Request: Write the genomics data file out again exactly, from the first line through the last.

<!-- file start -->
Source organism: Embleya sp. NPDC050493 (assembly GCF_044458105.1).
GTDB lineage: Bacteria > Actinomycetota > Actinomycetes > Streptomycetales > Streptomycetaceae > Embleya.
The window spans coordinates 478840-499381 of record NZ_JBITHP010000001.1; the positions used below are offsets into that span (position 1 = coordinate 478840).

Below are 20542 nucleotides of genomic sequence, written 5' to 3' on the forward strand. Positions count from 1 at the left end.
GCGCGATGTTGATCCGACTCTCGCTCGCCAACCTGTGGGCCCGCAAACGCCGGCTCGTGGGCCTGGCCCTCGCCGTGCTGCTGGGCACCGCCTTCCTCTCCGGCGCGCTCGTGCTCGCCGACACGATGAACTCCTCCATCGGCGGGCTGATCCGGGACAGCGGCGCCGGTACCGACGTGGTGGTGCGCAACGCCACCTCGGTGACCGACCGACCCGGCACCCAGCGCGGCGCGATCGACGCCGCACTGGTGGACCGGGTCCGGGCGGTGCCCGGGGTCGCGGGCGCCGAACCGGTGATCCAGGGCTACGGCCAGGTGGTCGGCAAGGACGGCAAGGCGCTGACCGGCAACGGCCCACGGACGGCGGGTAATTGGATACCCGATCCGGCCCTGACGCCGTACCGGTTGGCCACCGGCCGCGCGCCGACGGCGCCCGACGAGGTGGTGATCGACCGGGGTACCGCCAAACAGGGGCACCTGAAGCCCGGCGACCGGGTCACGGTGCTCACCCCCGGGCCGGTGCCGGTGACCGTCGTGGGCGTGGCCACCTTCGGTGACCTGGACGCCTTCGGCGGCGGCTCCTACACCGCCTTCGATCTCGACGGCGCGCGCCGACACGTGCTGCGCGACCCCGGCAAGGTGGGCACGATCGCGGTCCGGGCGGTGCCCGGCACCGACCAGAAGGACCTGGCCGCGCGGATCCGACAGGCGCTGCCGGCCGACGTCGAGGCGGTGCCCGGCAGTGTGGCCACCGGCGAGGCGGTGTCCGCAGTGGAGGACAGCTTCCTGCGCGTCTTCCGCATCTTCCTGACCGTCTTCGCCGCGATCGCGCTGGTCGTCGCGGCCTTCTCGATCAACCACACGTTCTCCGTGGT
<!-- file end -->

Source organism: Embleya sp. NPDC050493 (assembly GCF_044458105.1).
GTDB lineage: Bacteria > Actinomycetota > Actinomycetes > Streptomycetales > Streptomycetaceae > Embleya.
The window spans coordinates 478840-499381 of record NZ_JBITHP010000001.1; the positions used below are offsets into that span (position 1 = coordinate 478840).

Below are 20542 nucleotides of genomic sequence, written 5' to 3' on the forward strand. Positions count from 1 at the left end.
GCGCGATGTTGATCCGACTCTCGCTCGCCAACCTGTGGGCCCGCAAACGCCGGCTCGTGGGCCTGGCCCTCGCCGTGCTGCTGGGCACCGCCTTCCTCTCCGGCGCGCTCGTGCTCGCCGACACGATGAACTCCTCCATCGGCGGGCTGATCCGGGACAGCGGCGCCGGTACCGACGTGGTGGTGCGCAACGCCACCTCGGTGACCGACCGACCCGGCACCCAGCGCGGCGCGATCGACGCCGCACTGGTGGACCGGGTCCGGGCGGTGCCCGGGGTCGCGGGCGCCGAACCGGTGATCCAGGGCTACGGCCAGGTGGTCGGCAAGGACGGCAAGGCGCTGACCGGCAACGGCCCACGGACGGCGGGTAATTGGATACCCGATCCGGCCCTGACGCCGTACCGGTTGGCCACCGGCCGCGCGCCGACGGCGCCCGACGAGGTGGTGATCGACCGGGGTACCGCCAAACAGGGGCACCTGAAGCCCGGCGACCGGGTCACGGTGCTCACCCCCGGGCCGGTGCCGGTGACCGTCGTGGGCGTGGCCACCTTCGGTGACCTGGACGCCTTCGGCGGCGGCTCCTACACCGCCTTCGATCTCGACGGCGCGCGCCGACACGTGCTGCGCGACCCCGGCAAGGTGGGCACGATCGCGGTCCGGGCGGTGCCCGGCACCGACCAGAAGGACCTGGCCGCGCGGATCCGACAGGCGCTGCCGGCCGACGTCGAGGCGGTGCCCGGCAGTGTGGCCACCGGCGAGGCGGTGTCCGCAGTGGAGGACAGCTTCCTGCGCGTCTTCCGCATCTTCCTGACCGTCTTCGCCGCGATCGCGCTGGTCGTCGCGGCCTTCTCGATCAACCACACGTTCTCCGTGGT